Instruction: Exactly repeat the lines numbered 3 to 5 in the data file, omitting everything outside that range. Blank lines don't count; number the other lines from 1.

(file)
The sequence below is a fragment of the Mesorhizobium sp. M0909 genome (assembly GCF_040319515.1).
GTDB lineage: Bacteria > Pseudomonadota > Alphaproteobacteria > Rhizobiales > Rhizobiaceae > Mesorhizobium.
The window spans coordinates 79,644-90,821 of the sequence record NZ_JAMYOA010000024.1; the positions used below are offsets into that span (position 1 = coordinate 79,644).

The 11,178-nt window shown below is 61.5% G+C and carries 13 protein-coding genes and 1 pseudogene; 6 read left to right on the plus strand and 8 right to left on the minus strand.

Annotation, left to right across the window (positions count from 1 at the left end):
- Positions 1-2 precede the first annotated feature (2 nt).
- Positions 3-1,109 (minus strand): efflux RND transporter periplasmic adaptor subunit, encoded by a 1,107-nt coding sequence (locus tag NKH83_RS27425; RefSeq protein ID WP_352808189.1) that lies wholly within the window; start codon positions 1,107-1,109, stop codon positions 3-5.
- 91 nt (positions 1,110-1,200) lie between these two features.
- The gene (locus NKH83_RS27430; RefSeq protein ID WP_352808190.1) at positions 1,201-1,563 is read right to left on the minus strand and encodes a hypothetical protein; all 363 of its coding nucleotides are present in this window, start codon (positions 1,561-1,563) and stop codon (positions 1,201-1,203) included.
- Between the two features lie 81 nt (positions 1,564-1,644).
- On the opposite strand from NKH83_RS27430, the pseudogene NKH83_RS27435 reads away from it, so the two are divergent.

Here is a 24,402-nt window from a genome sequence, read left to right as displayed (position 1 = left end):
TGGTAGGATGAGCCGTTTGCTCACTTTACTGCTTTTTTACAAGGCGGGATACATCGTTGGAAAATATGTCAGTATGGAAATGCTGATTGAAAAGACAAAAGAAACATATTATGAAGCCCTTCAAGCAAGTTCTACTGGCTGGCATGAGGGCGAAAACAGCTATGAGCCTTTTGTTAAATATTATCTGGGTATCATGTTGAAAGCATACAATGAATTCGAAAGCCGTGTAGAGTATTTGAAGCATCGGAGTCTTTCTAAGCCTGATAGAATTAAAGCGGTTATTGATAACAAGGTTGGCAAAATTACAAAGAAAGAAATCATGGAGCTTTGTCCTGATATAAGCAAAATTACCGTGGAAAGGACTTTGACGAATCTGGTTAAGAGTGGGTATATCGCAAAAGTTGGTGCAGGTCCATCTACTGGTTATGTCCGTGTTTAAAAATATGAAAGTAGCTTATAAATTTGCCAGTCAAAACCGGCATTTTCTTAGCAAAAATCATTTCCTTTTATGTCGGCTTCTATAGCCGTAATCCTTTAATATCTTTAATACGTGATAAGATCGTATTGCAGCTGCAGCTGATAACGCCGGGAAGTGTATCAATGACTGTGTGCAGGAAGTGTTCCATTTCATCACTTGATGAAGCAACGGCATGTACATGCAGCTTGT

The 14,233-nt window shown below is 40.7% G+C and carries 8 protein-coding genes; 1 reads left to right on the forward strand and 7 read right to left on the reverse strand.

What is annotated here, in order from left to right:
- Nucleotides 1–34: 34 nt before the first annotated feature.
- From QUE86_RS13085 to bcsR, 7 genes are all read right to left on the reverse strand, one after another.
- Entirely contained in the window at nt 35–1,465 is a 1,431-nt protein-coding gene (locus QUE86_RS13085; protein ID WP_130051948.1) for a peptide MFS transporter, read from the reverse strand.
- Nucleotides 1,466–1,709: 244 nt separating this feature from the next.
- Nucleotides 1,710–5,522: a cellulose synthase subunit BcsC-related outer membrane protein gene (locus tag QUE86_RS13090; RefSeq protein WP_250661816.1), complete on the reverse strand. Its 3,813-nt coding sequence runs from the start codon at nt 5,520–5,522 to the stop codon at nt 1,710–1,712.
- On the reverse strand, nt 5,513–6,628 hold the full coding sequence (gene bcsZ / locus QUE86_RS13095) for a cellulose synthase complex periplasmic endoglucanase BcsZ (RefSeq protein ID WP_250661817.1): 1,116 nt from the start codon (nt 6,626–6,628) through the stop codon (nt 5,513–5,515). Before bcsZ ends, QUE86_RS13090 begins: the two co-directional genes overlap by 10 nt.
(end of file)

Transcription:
The window spans coordinates 79,644-90,821 of the sequence record NZ_JAMYOA010000024.1; the positions used below are offsets into that span (position 1 = coordinate 79,644).

The 11,178-nt window shown below is 61.5% G+C and carries 13 protein-coding genes and 1 pseudogene; 6 read left to right on the plus strand and 8 right to left on the minus strand.

Annotation, left to right across the window (positions count from 1 at the left end):